While shocking in its abundance, it was still a fairly standard composition of junk. Policy makers refer to this aspect of ocean management as “marine debris.” Honestly, I think we can just call it “ocean garbage.” Ocean garbage is a longtime and ever increasing problem. The type of materials we put into waterways and on our beaches in the modern era tend to be more toxic and long-lived than the flotsam and jetsam of past centuries. The debris floating across the Pacific from the terrible tsunami that devastated the coast of Japan last year has brought some attention to the problem, as has the media report so the massive garbage patches. Believe it or not, even the thousands of tons of stuff from a single event such as the tsunami is dwarfed by the annual build-up of daily deposits.

A challenge this broad really does require broad coordination and collaboration. The National Ocean Policy provides the forum for state officials, federal agencies, municipalities and other ocean user groups to help tackle the threat of marine debris. Regional ocean planning is certainly a great tool for coordination in New England.

Condensed from the original post on CLF.org. on 9/13/2012. Photograph by Mixy Lorenzo. 

Atlantic Wolffish – Cool as Sharks, Hotter than Shark Week

Some people are enraptured by the fearsome predatory nature of sharks. The image of the omnipotent king of the seas, roaming the deep and preying on any hapless creature small or large, holds a permanent niche in the American psyche. Sharks are cool, there is no doubt. Just look at the media celebration known as Shark Week, which happens every summer. Don’t worry, we get shark fever too, and Brian Skerry has some incredible new shark photos, which we’ll be debuting soon.

 

However, let’s not allow the annual shark-mania to block out the real glamour of other denizens of the deep, which reside at Cashes Ledge and in other spots across the Gulf of Maine. My favorite creature is the Atlantic wolffish, also known as the sea wolf. (This animal is so cool they named a whole class of attack submarines after it and the sports teams at a New England college.) If there is an animal that illustrates both the wonderful diversity of New England’s ocean and the need for protecting habitat for ocean wildlife, it is the Atlantic wolffish. If there is a special place in New England’s ocean worthy of providing better and more permanent protection it is Cashes Ledge.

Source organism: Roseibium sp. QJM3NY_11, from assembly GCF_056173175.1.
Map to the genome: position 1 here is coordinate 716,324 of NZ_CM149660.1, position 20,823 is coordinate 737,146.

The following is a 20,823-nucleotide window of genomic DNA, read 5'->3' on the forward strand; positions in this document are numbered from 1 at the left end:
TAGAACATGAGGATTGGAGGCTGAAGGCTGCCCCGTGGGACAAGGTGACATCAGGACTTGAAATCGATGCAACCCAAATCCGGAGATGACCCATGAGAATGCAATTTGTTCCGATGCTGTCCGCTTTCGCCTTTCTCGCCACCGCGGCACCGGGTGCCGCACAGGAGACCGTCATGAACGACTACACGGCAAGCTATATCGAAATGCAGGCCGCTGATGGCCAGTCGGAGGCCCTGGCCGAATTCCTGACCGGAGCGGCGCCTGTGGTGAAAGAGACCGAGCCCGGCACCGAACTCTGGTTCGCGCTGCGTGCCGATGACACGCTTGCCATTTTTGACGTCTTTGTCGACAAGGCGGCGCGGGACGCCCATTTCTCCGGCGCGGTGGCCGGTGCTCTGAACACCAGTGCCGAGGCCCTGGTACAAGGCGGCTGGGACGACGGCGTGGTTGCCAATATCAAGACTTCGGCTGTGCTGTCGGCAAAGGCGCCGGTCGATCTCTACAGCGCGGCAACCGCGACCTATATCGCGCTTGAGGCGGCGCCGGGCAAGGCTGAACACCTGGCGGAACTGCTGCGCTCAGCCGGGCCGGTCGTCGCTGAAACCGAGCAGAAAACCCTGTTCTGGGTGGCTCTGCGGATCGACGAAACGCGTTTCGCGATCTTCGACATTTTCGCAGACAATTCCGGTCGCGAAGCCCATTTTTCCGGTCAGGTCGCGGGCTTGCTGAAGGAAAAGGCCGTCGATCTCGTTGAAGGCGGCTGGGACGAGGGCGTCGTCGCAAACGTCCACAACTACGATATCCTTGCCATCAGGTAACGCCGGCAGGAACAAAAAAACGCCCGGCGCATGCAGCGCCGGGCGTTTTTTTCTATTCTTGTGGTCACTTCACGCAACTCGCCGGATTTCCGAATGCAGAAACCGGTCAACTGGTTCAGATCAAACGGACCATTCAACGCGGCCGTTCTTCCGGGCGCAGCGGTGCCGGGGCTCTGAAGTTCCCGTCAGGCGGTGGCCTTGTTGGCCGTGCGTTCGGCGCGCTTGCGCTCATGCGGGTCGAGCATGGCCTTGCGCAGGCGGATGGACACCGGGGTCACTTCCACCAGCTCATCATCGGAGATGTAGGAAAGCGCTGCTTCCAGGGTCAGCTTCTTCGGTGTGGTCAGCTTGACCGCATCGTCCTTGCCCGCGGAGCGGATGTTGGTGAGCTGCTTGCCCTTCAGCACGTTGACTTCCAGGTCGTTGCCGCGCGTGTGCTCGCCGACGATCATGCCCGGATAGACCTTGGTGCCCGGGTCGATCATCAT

We’ve talked about these toothy fish before, but they merit lots of discussion given how important they are to our Gulf of Maine ecosystem and how much they need our protection. Atlantic wolffish population numbers have taken a perilous decline since the early 1980s. The threats from commercial fishing practices – especially bottom trawling gear –has not only decimated wolffish populations but destroyed the type of rocky underwater habitat which they depend upon. For a species that absolutely needs rocky outcrops and small cave-like structures, the impacts to their habitat are particularly harmful.

 

By 2006, Atlantic Wolffish populations across the Gulf of Maine had declined to a point where serious action was needed. Then the Conservation Law Foundation and Dr. Erica Fuller prepared and filed a petition to protect the wolffish under the Endangered Species Act in 2008. The petition received enough attention for this “gruesome fish” that the National Marine Fisheries Service eventually placed a complete restriction on harvest and possession of Atlantic wolffish across the North Atlantic. This falls short of the full protection warranted under the ESA, but since the wolffish can be successfully caught and released, this temporary fishing regulation gives the wolffish population enough limited protection to recover while further studies are done.

 

The rocky slopes of Cashes Ledge provide excellent habitat for the wolffish, and Cashes Ledge is an even more important area since the destructive bottom trawling gear has been banned year-round there since 2002 through fishery management regulations put into place by the New England Fishery Management Council.